Sticks and Stones

Hayden - Sugar Land, Texas
Entered on October 11, 2011

Age Group: Under 18
Themes: respect
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The old saying goes, “Sticks and stones may break your bones.” Have you ever walked into a room and all eyes are on you? Hearing only the faint whispers of people snickering, “Look! There’s the fat girl!”

For those of you who haven’t, I can assure you, it isn’t a good feeling. It was one of the hardest things I had to go through… waking up every morning; looking at myself in the mirror and hearing all those hateful words flood my brain. Being fat isn’t a walk through the park. Being fat in a public school is like being the black sheep of the family. No matter how hard you try to fit in, you’re always teased, you’re always ridiculed, and you’re always the odd one out! Sticks and stones may break my bones, but hateful words stay with me.

Our teachers try and teach us that it doesn’t matter about what’s on the outside, and that it’s what’s on the inside that counts. Yeah, sure, that is very true but kids DO NOT CARE! I think it’s mostly because they don’t realize how much it affects the victim. Plenty of kids that called me fat thought it was funny, but they never saw how much of a scar it left with me… words like fat-@$$, fatty, cow, the list goes on! Even now, those words creep into the back of my mind, and I’m left with a constant reminder! From the ages of eight to eighteen being fat is the hardest. Since kids our age tease us to our breaking point. It hurts to hear that from your peers. You want to be able to impress the people you go to school with, or play sports with, or whatever, not have them think you’re this “un-cool” fat kid! You tend to care about what others think; even I do and I try and keep my, ‘I don’t care what you think’ persona, but sometimes that doesn’t always work.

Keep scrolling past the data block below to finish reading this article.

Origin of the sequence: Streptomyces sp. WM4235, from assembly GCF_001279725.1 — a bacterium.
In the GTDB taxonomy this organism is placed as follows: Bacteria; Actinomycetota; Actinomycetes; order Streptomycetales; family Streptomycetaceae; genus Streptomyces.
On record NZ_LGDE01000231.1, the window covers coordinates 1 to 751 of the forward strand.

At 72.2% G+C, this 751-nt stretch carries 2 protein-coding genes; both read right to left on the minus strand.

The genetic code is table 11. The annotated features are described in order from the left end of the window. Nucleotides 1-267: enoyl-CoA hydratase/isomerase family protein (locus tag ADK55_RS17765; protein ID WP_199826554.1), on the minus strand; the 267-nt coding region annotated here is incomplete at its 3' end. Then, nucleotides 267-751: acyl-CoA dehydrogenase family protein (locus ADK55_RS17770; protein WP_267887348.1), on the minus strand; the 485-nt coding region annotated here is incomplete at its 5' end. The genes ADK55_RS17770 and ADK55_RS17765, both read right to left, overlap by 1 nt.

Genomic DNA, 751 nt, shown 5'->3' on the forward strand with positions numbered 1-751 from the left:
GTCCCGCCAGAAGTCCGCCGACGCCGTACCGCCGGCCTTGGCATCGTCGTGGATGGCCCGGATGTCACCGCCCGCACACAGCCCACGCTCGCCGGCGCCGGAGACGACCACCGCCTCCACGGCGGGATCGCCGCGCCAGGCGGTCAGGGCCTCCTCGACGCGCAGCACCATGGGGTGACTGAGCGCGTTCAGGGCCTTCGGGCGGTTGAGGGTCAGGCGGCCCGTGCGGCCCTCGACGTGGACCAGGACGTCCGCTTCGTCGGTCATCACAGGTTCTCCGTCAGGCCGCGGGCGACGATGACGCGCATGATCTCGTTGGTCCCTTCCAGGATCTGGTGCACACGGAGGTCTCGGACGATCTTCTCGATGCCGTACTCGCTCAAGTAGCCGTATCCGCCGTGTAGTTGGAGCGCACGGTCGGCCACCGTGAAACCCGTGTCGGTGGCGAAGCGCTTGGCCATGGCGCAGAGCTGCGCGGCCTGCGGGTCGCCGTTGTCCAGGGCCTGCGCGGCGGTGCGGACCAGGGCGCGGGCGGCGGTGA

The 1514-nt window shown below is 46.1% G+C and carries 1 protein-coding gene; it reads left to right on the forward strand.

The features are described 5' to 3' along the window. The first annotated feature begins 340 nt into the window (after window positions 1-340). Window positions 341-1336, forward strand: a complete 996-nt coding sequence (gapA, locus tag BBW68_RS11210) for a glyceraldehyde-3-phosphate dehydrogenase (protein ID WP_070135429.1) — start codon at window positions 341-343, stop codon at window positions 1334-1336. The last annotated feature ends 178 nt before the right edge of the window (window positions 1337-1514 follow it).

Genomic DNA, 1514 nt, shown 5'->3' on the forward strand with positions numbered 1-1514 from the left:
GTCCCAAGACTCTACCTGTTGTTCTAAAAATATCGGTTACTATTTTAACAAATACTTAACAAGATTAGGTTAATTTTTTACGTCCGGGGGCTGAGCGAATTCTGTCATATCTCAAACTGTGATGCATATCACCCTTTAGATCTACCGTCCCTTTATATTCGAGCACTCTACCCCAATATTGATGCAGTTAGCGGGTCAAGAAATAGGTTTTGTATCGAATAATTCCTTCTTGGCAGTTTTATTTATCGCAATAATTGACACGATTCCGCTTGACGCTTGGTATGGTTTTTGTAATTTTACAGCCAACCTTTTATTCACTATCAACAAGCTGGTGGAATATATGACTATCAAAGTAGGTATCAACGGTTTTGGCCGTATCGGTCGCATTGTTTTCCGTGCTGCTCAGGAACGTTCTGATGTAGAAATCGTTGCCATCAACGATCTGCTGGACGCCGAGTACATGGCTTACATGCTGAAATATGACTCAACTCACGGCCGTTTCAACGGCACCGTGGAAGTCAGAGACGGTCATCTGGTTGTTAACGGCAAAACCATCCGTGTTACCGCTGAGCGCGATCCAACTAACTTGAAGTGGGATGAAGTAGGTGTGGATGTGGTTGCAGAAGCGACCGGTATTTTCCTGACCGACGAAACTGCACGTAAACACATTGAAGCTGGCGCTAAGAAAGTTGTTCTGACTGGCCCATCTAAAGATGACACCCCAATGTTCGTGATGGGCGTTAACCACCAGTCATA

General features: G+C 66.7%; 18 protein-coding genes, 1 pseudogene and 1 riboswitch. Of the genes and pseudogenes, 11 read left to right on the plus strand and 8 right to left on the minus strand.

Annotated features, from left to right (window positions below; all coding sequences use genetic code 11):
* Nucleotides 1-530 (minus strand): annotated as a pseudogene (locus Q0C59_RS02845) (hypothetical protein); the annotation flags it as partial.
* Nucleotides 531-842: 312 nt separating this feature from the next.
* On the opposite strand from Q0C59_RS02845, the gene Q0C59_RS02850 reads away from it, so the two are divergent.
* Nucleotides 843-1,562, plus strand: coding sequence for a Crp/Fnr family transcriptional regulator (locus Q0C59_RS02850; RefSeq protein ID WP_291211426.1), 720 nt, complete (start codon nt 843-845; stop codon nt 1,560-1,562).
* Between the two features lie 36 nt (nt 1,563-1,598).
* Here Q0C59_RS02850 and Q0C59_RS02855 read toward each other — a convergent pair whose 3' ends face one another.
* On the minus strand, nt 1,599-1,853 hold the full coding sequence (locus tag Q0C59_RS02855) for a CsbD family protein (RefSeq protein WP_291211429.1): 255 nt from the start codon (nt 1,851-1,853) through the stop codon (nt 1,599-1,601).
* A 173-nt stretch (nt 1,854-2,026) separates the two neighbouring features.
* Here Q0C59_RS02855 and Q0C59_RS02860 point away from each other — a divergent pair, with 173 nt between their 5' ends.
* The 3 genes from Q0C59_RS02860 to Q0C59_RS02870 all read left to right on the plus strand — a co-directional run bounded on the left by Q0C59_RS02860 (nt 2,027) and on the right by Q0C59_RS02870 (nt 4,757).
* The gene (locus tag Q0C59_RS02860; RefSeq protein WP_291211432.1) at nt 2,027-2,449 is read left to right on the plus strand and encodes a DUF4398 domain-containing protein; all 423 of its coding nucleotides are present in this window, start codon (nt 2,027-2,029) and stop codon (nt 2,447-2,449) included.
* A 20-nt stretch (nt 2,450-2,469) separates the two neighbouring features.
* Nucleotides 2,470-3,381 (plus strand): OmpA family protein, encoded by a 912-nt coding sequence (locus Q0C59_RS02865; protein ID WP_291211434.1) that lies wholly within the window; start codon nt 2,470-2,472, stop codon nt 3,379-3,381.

Now for those of you who have recently met me, I’m sure you don’t understand why I am writing a paper about being fat. I have lost LOTS of weight in the last year. I had finally reached my breaking point, my rock bottom, whatever it is you’d like to call it. I was tired of being, “The fat kid”, enough was enough! I joined the swim team and exercise on a regular basis now. Those terrible things I had been called did two things for me. 1) They would make me think to myself about how heavy I was, and how unhappy it made me to look the way I did. It gave me the motivation to lose so much weight! Yes, it hurt to realize that I was stuck with my chubbs, but some good did come from it. 2) Since I have done it, I feel healthier, happier, prettier, and just better all together! It has helped me get faster in my swimming, run faster in soccer, and even look cuter in my little summer shorts!

Society now-a-days is so harsh! Not just to the fat kids, but to anyone who doesn’t fit the stereotypical perfect teen. I’m still the same girl I was 25 lbs heavier, just now society “accepts” me more. I haven’t changed one bit, I just didn’t fit the image of what people believed a girl my age should look. Society is just way too judgmental and we live in a world where appearance does matter when it shouldn’t!

Having gone through my fat phase has made me a better person. I have more respect for the heavier kids because I know what it’s like to be teased and excluded because of my weight. It has helped me excel through my sports, but most importantly, it has made me more confident and, to me, a better person! So, this is to all you mean people out there: Thank-you for calling me fat! Yes, it was a horrible thing to endure, but without your harsh words I don’t think I would be the person I am today. You have unleashed the happy, beautiful person I’ve always been on the inside! Bottom line, words do hurt, so think twice before you call someone fat, ugly, stupid, or anything hurtful! Remember all the clichés because, words DO hurt!